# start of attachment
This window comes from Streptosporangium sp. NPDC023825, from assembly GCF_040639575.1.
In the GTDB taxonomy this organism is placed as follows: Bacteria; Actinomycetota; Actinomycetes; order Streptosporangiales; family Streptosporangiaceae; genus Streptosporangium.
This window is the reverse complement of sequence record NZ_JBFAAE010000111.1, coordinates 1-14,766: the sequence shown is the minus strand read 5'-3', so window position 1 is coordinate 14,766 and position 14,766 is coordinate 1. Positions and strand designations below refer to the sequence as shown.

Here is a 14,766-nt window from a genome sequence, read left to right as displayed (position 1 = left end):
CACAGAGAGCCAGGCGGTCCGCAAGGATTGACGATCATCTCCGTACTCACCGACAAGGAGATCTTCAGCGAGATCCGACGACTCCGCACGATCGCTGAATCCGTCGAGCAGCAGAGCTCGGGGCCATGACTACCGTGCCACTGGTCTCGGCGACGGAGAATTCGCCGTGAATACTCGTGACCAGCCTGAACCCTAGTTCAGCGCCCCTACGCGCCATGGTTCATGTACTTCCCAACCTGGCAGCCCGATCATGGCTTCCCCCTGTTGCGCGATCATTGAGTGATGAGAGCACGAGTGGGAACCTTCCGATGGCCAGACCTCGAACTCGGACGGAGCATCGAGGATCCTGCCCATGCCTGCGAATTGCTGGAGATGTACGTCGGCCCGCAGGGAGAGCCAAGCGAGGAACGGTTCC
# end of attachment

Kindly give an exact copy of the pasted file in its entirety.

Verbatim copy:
This window comes from Streptosporangium sp. NPDC023825, from assembly GCF_040639575.1.
In the GTDB taxonomy this organism is placed as follows: Bacteria; Actinomycetota; Actinomycetes; order Streptosporangiales; family Streptosporangiaceae; genus Streptosporangium.
This window is the reverse complement of sequence record NZ_JBFAAE010000111.1, coordinates 1-14,766: the sequence shown is the minus strand read 5'-3', so window position 1 is coordinate 14,766 and position 14,766 is coordinate 1. Positions and strand designations below refer to the sequence as shown.

Here is a 14,766-nt window from a genome sequence, read left to right as displayed (position 1 = left end):
CACAGAGAGCCAGGCGGTCCGCAAGGATTGACGATCATCTCCGTACTCACCGACAAGGAGATCTTCAGCGAGATCCGACGACTCCGCACGATCGCTGAATCCGTCGAGCAGCAGAGCTCGGGGCCATGACTACCGTGCCACTGGTCTCGGCGACGGAGAATTCGCCGTGAATACTCGTGACCAGCCTGAACCCTAGTTCAGCGCCCCTACGCGCCATGGTTCATGTACTTCCCAACCTGGCAGCCCGATCATGGCTTCCCCCTGTTGCGCGATCATTGAGTGATGAGAGCACGAGTGGGAACCTTCCGATGGCCAGACCTCGAACTCGGACGGAGCATCGAGGATCCTGCCCATGCCTGCGAATTGCTGGAGATGTACGTCGGCCCGCAGGGAGAGCCAAGCGAGGAACGGTTCC